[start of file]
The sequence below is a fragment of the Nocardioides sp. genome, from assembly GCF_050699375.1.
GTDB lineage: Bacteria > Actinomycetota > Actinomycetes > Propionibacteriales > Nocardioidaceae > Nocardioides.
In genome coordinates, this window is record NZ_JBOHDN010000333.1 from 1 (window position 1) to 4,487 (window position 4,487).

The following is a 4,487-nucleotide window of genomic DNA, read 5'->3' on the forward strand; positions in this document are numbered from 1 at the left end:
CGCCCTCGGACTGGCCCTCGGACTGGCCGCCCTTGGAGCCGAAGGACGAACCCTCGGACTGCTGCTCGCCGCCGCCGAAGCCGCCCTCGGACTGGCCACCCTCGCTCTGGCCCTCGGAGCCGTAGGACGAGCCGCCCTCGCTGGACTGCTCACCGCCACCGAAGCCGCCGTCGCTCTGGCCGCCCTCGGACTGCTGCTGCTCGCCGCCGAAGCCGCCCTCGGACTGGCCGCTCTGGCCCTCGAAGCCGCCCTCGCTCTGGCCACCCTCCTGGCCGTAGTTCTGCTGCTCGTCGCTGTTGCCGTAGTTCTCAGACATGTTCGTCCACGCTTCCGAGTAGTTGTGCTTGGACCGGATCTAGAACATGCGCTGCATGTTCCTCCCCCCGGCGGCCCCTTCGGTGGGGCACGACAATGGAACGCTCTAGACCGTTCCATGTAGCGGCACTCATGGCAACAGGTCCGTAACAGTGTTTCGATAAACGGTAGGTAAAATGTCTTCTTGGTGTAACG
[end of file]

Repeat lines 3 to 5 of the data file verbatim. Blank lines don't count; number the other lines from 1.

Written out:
In genome coordinates, this window is record NZ_JBOHDN010000333.1 from 1 (window position 1) to 4,487 (window position 4,487).

The following is a 4,487-nucleotide window of genomic DNA, read 5'->3' on the forward strand; positions in this document are numbered from 1 at the left end:
CGCCCTCGGACTGGCCCTCGGACTGGCCGCCCTTGGAGCCGAAGGACGAACCCTCGGACTGCTGCTCGCCGCCGCCGAAGCCGCCCTCGGACTGGCCACCCTCGCTCTGGCCCTCGGAGCCGTAGGACGAGCCGCCCTCGCTGGACTGCTCACCGCCACCGAAGCCGCCGTCGCTCTGGCCGCCCTCGGACTGCTGCTGCTCGCCGCCGAAGCCGCCCTCGGACTGGCCGCTCTGGCCCTCGAAGCCGCCCTCGCTCTGGCCACCCTCCTGGCCGTAGTTCTGCTGCTCGTCGCTGTTGCCGTAGTTCTCAGACATGTTCGTCCACGCTTCCGAGTAGTTGTGCTTGGACCGGATCTAGAACATGCGCTGCATGTTCCTCCCCCCGGCGGCCCCTTCGGTGGGGCACGACAATGGAACGCTCTAGACCGTTCCATGTAGCGGCACTCATGGCAACAGGTCCGTAACAGTGTTTCGATAAACGGTAGGTAAAATGTCTTCTTGGTGTAACG